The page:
Inequality Inquiry >> Category

Racism, Social Control, and the Regulation of Bar Admissions

April 14, 2022

By Professor David Schultz* Justice Oliver Wendell Holmes, Jr. famously declared: “The life of the law has not been logic: it has been experience.” When it comes to admission to practice law, one could say that “The life of admission to practice law has not been fairness but exclusion.” From its birth, America was a racist…

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2020 Summit for Civil Rights – The State of American Apartheid

November 20, 2020

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  In “The State of American Apartheid”, scholars and on-the-ground activists discuss the history of school segregation, and, even six decades after Brown v. Board of Education declared “Separate is not equal”, how segregation exists and affects people today. This panel discusses the causes, results, and on-going impact of our society’s unwillingness to challenge racial…

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Gentrification, Displacement, and Disparate Impact Liability: How Gentrification Theory is Not Cognizable Under the Fair Housing Act

May 2, 2022

by Adam Mikell*   In the United States, the topic of housing has an ugly history comprised of decades of government-sanctioned discrimination and segregation carried out through racially-motivated practices such as “neighborhood composition” rules, racial covenants, steering, and redlining. In 1968—the tail end of the Civil Rights Movement—the Fair Housing Act (FHA) was passed to…

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JLI’s Statement Regarding Chauvin Verdict and the Ongoing Fight for Racial Justice

April 21, 2021

Gabrielle Maginn, Heather Chang, Navin Ramalingam, and the JLI Editorial Board Yesterday, twelve jurors found Derek Chauvin, a White former Minneapolis police officer, guilty on all counts—third-degree murder, second-degree unintentional murder, and second-degree manslaughter—for killing George Perry Floyd, Jr., on May 25, 2020. This was an extraordinary case, bolstered by the bravery of the witnesses…

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Environmental [in]Justice: Why Executive Order 12898 Falls Short in Creating Environmental Equity for Vulnerable Communities

May 18, 2021

View/Download PDF Version Sam Brower† “[I]t’s become achingly apparent that well before Trump, those who purported to champion environmental justice—primarily Democratic legislators and presidents—did little to codify the progress and programs related to it, even when they were best positioned politically to do so.”[1] Introduction “It’s not if it breaks, it’s when it breaks.”[2] These…

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Does the Minneapolis Police Department Traffic Stop Data Reveal Racial Bias?

November 24, 2020

This study analyzed Minneapolis Police Department traffic stop data from 2016 to 2020 to determine if racial bias influences MPD behavior. Results of the analysis showed that Black drivers are 10.8% percent more likely to be stopped during the day, when officers can observe the driver’s race for profiling, than when Black drivers’ race is not observable during darkness. The effect was highly statistically significant and demonstrated that Minneapolis Police Department traffic stops are racially biased.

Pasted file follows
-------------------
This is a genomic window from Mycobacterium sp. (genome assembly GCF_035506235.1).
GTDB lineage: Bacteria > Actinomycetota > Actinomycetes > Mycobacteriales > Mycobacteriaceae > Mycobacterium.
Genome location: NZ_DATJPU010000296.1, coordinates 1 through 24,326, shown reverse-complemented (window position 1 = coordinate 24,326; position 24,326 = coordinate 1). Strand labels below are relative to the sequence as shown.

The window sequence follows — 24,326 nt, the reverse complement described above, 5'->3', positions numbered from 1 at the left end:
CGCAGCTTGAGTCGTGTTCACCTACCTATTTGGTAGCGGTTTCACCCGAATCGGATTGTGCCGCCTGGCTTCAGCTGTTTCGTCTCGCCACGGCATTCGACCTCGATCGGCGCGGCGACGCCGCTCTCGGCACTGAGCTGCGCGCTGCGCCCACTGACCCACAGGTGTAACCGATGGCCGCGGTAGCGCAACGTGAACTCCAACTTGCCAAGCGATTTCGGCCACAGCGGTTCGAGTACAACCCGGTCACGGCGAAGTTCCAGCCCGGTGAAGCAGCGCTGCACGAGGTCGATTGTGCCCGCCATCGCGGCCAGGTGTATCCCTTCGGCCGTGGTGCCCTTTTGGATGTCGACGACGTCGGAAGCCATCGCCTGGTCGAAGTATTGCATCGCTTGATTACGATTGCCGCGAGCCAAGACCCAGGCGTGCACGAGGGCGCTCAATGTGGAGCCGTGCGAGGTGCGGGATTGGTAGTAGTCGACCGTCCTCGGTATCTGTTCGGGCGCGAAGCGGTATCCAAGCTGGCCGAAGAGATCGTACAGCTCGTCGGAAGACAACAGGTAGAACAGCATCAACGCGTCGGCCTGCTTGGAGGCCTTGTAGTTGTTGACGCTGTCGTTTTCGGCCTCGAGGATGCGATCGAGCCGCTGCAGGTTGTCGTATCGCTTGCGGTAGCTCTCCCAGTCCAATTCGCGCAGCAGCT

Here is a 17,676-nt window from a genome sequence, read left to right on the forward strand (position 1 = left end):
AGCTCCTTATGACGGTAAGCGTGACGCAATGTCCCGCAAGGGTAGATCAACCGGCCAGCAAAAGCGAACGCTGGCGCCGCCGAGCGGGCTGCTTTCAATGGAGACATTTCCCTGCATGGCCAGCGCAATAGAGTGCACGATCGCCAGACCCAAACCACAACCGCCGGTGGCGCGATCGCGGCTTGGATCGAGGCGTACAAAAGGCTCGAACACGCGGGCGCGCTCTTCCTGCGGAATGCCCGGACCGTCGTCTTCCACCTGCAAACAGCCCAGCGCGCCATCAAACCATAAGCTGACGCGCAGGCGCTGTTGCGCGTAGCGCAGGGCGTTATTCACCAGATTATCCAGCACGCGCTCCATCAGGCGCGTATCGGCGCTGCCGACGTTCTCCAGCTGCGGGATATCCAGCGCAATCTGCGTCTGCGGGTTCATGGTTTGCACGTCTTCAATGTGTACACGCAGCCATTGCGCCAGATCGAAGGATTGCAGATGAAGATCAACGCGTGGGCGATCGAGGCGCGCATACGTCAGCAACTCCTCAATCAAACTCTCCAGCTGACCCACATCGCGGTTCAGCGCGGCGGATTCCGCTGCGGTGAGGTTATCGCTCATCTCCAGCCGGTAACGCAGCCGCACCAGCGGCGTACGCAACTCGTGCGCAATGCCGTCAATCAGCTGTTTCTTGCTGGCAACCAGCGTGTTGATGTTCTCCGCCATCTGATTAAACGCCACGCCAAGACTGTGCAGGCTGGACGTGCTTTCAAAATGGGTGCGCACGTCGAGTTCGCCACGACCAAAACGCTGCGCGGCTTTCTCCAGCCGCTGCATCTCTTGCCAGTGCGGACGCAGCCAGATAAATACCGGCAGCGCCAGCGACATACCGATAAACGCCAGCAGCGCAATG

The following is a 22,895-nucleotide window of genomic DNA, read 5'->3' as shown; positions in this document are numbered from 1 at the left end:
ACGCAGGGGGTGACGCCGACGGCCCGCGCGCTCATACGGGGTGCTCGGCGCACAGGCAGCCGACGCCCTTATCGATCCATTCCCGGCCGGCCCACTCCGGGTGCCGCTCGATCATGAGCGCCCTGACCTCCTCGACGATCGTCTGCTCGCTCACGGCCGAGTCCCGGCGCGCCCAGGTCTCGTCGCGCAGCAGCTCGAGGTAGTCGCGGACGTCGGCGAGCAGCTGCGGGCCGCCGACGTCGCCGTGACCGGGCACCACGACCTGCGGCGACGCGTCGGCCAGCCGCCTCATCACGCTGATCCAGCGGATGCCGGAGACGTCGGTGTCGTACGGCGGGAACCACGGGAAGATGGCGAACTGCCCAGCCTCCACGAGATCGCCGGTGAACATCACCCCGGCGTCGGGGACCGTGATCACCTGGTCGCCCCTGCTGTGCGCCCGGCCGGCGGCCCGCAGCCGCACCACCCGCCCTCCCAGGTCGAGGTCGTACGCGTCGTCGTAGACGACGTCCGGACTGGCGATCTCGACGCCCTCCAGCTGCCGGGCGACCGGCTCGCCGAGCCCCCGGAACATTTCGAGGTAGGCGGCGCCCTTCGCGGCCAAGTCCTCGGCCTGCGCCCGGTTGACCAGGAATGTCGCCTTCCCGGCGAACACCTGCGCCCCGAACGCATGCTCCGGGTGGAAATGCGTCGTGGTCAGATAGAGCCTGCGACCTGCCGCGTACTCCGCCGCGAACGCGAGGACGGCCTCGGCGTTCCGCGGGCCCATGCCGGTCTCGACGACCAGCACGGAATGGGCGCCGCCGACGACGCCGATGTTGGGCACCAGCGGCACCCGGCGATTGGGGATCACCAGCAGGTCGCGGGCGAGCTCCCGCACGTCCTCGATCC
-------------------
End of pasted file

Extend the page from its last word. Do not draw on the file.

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Who’s Benefiting from Attorney General Settlement Agreements?

June 3, 2021

Anna Berglund*   Lately, when we read about state Attorneys General (AGs) in the news, we hear about them suing battleground states to try to overturn election results[1] or suing the Trump administration 138 times—almost double the number of times the Obama and Bush administrations were sued—over various policies.[2] Although state AGs are increasingly ramping…

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Mental Health & Criminal Justice: An Interview with Kelly Mitchell and Professor JaneAnne Murray

October 11, 2021

Interview by Sarah Coleman* October 3-9, 2021 was Mental Health Awareness Week. The United States’ prison and criminal justice systems are deeply interconnected with mental healthcare and mental illness. For many individuals, a mental illness diagnosis and subsequent treatment aren’t made available to them until after they come in contact with the criminal justice system.…

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Minimum Wage and the Tipping Culture Divide

January 18, 2021

Annali Cler* On November 3rd, voters flocked to the polls, and election results gripped the nation for the following week. Although the presidential race captured headlines, another important vote occurred that day. In Florida, voters approved an amendment to the state’s minimum wage. Florida’s minimum wage for non-tipped employees will increase to $15 by 2026,…

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Thomas Jefferson: Derailing the Native American Future

November 23, 2021

Jefferson sought to play both sides of the conflict. On the one hand, he had to appease the zealous settlers who were eager to take Native American land. On the other, he wanted to “cultivate the love” of Native Americans even as he sought to rob them of their property.

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Covid-19 in Prisons: Human Rights Violations and Inmate Exploitation

January 29, 2021

Heather Chang* The outbreak of the Covid-19 pandemic in the Spring of 2020 required unprecedent changes. While business and individuals have adapted their policies and behaviors to reflect health and safety recommendations, the prison system remains rigid and dangerous.  As of January 12, 2021, The Marshall Project reports that at least 343,008 prisoners tested positive…

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